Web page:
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In 2016 I read 39 books, not counting picture books which would surely triple that number and then some. Although I posted about a few of them during my 365 Nature Project, there were many I didn’t mention on my website. This year I’m aiming to read at least 40 books and try to post notes about all of them on here. Yesterday I finished my third book of the year (I’ll post about the first two later), Fauna and Family by Gerald Durrell. It’s the third and final book in his Corfu trilogy and I’ve had a great time reading the first two books. The first, My Family and Other Animals would find itself on any of my top books lists and it had me laughing so hard in places I cried. The second, Birds, Beasts, and Relatives was also thoroughly enjoyable, if not quite as tear-streaming funny.

His books are enjoyable to read and often very interesting. His childhood years spend on the Greek island of Corfu which is the focus of the books, was ideal. He was free to explore the island on his own, often with his dogs and a donkey named Sally. Durrell observed spiders, tortoises, fish, snakes and all manner of wildlife, collecting many to observe more closely at his home on the island. Bringing animals and other assorted natural history objects into a home where his mother and three siblings also resided often ended with humorous events. The books are full of stories of observation and interactions with colorful characters. 

The events that happen and characters who visit the Durrells are just short of unbelievable. If it were fiction, it would be unbelievable, you just can’t make these things up. Among my favorite stories from Fauna and Family was the insufferable French count that Gerry took out on his boat, which was decidedly not a yacht as the count had anticipated. Naturally, as these things happen, the count falls into the muddy canal, splashing about in two feet of water, requiring rescue from twelve year old Gerry.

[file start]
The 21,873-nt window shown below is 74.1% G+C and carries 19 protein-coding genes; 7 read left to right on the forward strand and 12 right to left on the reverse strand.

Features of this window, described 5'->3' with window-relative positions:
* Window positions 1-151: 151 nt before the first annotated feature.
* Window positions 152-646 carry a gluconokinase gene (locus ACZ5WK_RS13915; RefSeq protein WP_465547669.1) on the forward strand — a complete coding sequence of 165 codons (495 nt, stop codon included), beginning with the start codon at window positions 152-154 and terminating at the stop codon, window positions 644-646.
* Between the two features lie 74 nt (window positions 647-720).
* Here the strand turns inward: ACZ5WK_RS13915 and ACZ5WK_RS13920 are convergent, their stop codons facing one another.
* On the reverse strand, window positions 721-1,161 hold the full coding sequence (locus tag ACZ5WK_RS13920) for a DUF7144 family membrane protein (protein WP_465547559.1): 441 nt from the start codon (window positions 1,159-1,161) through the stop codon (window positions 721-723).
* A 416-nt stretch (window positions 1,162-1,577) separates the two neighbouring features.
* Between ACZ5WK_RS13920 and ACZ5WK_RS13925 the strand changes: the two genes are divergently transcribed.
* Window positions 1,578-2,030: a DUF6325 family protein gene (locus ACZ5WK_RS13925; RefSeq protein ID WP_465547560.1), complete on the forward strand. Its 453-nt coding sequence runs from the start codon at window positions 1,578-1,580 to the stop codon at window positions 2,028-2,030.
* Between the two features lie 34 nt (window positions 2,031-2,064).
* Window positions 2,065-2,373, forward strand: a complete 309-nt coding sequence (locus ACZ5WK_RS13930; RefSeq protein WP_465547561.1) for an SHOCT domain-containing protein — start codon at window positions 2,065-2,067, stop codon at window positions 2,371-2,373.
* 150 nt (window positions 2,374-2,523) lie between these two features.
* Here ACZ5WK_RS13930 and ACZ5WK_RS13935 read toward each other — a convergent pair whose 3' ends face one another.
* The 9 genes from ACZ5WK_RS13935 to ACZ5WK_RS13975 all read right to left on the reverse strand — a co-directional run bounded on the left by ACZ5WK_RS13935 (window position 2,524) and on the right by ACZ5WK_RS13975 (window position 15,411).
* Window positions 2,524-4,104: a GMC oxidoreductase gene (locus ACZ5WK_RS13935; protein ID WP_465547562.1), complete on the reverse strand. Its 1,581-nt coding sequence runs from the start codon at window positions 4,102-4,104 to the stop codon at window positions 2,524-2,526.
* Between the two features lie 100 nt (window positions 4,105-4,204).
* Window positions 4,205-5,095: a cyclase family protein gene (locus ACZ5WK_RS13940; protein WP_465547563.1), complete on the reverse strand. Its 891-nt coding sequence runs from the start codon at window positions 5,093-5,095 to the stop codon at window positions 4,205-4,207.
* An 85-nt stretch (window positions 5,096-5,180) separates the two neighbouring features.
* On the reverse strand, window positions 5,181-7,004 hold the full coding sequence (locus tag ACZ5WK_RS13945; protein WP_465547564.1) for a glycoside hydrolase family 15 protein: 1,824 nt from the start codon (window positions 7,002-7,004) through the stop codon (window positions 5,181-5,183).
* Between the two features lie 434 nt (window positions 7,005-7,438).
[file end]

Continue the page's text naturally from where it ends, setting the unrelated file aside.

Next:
For me, these three books are the perfect balance of natural history, interesting stories and humor. A necessary combination in these times. 

The series has been adapted as a television show which I think is quite good, but missing a lot of the humor. 

Keep up with my 2017 reading goals on Goodreads.

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Kelly Brenner

Kelly Brenner

Kelly Brenner is a naturalist, writer and photographer based in Seattle. She is the author of NATURE OBSCURA: A City’s Hidden Natural World from Mountaineers Books. She writes freelance articles about natural history and has bylines in Crosscut, Popular Science, National Wildlife Magazine and others. On the side she writes fiction. Kelly holds a bachelors degree in landscape architecture from the University of Oregon and a certificate in non-fiction writing from the University of Washington.


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